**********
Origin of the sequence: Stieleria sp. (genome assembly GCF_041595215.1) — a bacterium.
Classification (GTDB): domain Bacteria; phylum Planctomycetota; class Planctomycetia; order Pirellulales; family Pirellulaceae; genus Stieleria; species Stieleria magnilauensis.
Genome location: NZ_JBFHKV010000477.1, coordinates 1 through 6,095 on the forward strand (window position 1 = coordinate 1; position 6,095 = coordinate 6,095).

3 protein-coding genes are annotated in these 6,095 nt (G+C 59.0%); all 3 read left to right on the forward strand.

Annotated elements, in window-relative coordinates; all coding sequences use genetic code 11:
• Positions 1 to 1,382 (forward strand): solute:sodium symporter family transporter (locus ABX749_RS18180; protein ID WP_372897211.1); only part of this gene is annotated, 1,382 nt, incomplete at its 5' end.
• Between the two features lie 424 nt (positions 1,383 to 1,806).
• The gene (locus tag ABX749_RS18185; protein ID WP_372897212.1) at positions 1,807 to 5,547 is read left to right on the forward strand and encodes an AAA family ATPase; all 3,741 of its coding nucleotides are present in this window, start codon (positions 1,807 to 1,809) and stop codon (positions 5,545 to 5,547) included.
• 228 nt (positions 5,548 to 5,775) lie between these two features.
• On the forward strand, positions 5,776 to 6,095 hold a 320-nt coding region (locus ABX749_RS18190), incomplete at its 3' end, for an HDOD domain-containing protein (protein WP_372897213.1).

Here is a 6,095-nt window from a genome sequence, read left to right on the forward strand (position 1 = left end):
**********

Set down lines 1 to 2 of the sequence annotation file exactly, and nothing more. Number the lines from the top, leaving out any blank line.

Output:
Origin of the sequence: Stieleria sp. (genome assembly GCF_041595215.1) — a bacterium.
Classification (GTDB): domain Bacteria; phylum Planctomycetota; class Planctomycetia; order Pirellulales; family Pirellulaceae; genus Stieleria; species Stieleria magnilauensis.